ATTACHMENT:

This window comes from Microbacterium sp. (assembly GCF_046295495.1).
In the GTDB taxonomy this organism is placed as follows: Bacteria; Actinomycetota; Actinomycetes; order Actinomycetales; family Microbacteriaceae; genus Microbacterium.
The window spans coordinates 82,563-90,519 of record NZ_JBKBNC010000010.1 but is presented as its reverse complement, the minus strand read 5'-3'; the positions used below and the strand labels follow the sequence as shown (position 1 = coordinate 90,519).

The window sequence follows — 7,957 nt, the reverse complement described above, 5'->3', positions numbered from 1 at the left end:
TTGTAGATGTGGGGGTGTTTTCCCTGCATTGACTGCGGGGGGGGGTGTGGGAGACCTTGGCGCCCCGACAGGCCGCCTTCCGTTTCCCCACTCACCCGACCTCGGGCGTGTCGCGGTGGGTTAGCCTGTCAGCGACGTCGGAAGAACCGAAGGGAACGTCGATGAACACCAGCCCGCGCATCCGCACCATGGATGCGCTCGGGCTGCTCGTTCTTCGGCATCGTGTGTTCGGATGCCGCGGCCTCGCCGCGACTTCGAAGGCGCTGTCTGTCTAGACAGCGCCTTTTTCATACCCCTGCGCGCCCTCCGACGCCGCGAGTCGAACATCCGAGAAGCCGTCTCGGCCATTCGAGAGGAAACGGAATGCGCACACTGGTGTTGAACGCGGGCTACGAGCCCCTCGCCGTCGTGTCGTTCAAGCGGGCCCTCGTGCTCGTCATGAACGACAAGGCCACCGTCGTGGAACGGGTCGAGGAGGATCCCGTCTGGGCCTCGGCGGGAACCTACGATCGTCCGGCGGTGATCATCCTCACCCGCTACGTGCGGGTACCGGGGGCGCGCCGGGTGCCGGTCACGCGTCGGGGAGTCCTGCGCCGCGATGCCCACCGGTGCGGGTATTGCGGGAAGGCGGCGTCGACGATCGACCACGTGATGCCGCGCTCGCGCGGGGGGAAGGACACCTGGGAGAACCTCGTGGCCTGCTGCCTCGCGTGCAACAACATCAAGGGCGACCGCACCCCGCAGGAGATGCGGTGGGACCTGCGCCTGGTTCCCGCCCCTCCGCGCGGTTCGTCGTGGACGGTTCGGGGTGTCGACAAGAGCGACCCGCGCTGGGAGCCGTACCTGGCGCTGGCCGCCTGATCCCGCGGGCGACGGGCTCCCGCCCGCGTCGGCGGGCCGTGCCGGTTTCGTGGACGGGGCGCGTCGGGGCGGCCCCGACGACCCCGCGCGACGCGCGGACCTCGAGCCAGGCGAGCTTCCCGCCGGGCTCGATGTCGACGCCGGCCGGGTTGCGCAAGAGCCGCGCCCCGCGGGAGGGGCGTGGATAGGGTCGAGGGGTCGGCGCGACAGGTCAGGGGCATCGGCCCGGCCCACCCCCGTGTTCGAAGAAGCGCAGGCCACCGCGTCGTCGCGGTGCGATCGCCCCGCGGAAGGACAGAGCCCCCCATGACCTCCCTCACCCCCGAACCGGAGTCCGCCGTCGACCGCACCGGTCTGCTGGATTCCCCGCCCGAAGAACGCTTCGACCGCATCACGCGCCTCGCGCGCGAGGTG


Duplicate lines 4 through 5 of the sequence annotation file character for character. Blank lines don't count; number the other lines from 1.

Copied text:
The window sequence follows — 7,957 nt, the reverse complement described above, 5'->3', positions numbered from 1 at the left end:
TTGTAGATGTGGGGGTGTTTTCCCTGCATTGACTGCGGGGGGGGGTGTGGGAGACCTTGGCGCCCCGACAGGCCGCCTTCCGTTTCCCCACTCACCCGACCTCGGGCGTGTCGCGGTGGGTTAGCCTGTCAGCGACGTCGGAAGAACCGAAGGGAACGTCGATGAACACCAGCCCGCGCATCCGCACCATGGATGCGCTCGGGCTGCTCGTTCTTCGGCATCGTGTGTTCGGATGCCGCGGCCTCGCCGCGACTTCGAAGGCGCTGTCTGTCTAGACAGCGCCTTTTTCATACCCCTGCGCGCCCTCCGACGCCGCGAGTCGAACATCCGAGAAGCCGTCTCGGCCATTCGAGAGGAAACGGAATGCGCACACTGGTGTTGAACGCGGGCTACGAGCCCCTCGCCGTCGTGTCGTTCAAGCGGGCCCTCGTGCTCGTCATGAACGACAAGGCCACCGTCGTGGAACGGGTCGAGGAGGATCCCGTCTGGGCCTCGGCGGGAACCTACGATCGTCCGGCGGTGATCATCCTCACCCGCTACGTGCGGGTACCGGGGGCGCGCCGGGTGCCGGTCACGCGTCGGGGAGTCCTGCGCCGCGATGCCCACCGGTGCGGGTATTGCGGGAAGGCGGCGTCGACGATCGACCACGTGATGCCGCGCTCGCGCGGGGGGAAGGACACCTGGGAGAACCTCGTGGCCTGCTGCCTCGCGTGCAACAACATCAAGGGCGACCGCACCCCGCAGGAGATGCGGTGGGACCTGCGCCTGGTTCCCGCCCCTCCGCGCGGTTCGTCGTGGACGGTTCGGGGTGTCGACAAGAGCGACCCGCGCTGGGAGCCGTACCTGGCGCTGGCCGCCTGATCCCGCGGGCGACGGGCTCCCGCCCGCGTCGGCGGGCCGTGCCGGTTTCGTGGACGGGGCGCGTCGGGGCGGCCCCGACGACCCCGCGCGACGCGCGGACCTCGAGCCAGGCGAGCTTCCCGCCGGGCTCGATGTCGACGCCGGCCGGGTTGCGCAAGAGCCGCGCCCCGCGGGAGGGGCGTGGATAGGGTCGAGGGGTCGGCGCGACAGGTCAGGGGCATCGGCCCGGCCCACCCCCGTGTTCGAAGAAGCGCAGGCCACCGCGTCGTCGCGGTGCGATCGCCCCGCGGAAGGACAGAGCCCCCCATGACCTCCCTCACCCCCGAACCGGAGTCCGCCGTCGACCGCACCGGTCTGCTGGATTCCCCGCCCGAAGAACGCTTCGACCGCATCACGCGCCTCGCGCGCGAGGTG